These include the command and control (Slack etal., 2009), i.e. waste regulation which is often accompanied by penalties incase of noncompliance. Command and control instruments have been proved not tonecessarily lead to compliance and improvement in environmental quality(Stafford, 2002) and thus not very effective.
The market-based mechanisms havebeen found to be more effective than the command and control (Driesen, 2006)because it provides several incentives for households. For example, negativeincentives such as revenue tax or ‘pay as you throw’ policies where the publicpay according to the volume or weight of their waste; positive incentives, i.e.funding opportunities or tax lessening is applied for those whose activitieslead to waste minimization (Gellynck and Verhelst, 2007). There is also amarket-based mechanism which is a mix of negative and positive incentive, e.
g.the deposit-refund systems (Wagner and Arnold, 2008; Mckerlie et al., 2006).The voluntary based mechanisms (e.g. voluntary participation in recycling) havealso been implemented in many communities (Werner et al., 1995; Palatnik et al.,2005).
Although there are many policy mechanisms regarding solid wastemanagement their efficiency may vary between communities. For example, wherethe actual volume of solid waste generated by households are not well known,the ‘pay as you throw’ policy may not be very fruitful in some developingcountries (Longe and Ukpebor, 2009). Thus, the price concerning solid wastemanagement services is often based on a flat rate fixed by waste managementauthorities and paid monthly by each household. For an improvement in wastemanagement services and consequently environmental quality, it will be excitingto explore how much money that households would be willing to pay. Theimprovement in environmental quality has the characteristics of environmentalgood (e.g. good that its economic value is not revealed in market prices), i.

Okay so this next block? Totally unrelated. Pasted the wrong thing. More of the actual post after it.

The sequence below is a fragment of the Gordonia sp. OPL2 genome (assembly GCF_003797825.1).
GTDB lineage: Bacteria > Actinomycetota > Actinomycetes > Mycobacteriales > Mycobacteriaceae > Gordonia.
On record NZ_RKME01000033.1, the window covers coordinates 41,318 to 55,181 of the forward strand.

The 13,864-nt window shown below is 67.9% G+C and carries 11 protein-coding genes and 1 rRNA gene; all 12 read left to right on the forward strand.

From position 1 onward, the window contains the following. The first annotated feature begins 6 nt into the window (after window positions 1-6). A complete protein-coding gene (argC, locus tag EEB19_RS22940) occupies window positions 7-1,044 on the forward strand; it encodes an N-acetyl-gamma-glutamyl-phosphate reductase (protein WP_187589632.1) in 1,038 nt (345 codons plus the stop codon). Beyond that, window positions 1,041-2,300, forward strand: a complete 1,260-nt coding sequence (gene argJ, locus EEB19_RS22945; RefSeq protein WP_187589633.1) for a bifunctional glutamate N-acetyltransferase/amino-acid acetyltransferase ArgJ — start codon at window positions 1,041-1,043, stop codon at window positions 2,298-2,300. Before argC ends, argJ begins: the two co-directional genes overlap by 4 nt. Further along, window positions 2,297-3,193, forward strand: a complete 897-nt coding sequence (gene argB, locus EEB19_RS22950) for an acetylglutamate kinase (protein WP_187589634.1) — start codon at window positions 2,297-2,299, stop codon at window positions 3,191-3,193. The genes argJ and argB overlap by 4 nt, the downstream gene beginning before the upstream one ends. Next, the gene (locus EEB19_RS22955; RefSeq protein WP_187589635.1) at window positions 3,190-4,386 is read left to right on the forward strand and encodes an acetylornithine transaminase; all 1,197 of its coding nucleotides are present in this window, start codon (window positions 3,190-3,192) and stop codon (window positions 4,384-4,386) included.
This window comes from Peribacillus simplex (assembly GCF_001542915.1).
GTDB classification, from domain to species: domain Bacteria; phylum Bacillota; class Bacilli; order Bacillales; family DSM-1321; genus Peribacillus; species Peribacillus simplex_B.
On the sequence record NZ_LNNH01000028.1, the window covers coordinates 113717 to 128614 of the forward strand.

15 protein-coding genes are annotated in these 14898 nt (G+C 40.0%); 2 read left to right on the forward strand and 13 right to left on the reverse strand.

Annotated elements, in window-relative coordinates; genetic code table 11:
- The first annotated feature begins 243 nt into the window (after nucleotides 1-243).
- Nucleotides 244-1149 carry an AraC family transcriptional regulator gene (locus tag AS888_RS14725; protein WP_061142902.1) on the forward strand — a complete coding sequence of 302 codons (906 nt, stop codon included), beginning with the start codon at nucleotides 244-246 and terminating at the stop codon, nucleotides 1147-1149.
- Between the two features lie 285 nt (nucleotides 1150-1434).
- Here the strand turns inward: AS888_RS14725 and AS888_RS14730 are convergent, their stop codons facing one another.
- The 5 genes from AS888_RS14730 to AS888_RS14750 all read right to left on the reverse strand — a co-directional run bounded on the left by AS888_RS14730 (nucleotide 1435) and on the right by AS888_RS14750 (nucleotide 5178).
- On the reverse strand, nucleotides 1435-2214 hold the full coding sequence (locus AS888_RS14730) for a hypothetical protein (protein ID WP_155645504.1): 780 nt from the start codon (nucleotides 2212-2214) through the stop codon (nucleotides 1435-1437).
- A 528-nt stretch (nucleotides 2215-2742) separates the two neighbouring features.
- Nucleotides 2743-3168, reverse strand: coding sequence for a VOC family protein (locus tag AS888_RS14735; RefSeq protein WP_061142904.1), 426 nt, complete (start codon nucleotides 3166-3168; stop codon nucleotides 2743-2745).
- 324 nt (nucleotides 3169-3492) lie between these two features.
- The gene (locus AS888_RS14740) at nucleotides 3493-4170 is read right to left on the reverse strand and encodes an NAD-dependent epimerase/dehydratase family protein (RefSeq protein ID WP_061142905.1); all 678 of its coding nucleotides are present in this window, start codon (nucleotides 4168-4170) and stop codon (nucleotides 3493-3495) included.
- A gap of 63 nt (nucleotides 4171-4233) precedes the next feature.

e.non-excludability and non-rivalry (Hanley et al., 2007). As the economic benefits are not easily inferred fromordinary market, the waste management services are often under-priced ornon-priced (Anaman and Jair, 2000). The economic benefits of waste managementservices are typically estimated by non-market valuation method such as thecontingent valuation (Mitchell and Carson, 1989; Loomis, 1993; Bishop et al.
,1995;Ezebilo, 2010; Carson, 2011; Ezebilo et al., 2010; Shih and Chou, 2011;Imandoust and Gadam, 2007). They used survey questions to elicit people’spreferences for non-market goods by asking people how much they would bewilling to pay for stated improvements or to avoid decrements in them (Mitchelland Carson, 1989). Several studies that have been carried out in developingcountries have shown that household’s willingness to pay for solid wastemanagement is influenced by willingness to pay amount, age, income, householdsize, occupation and educational level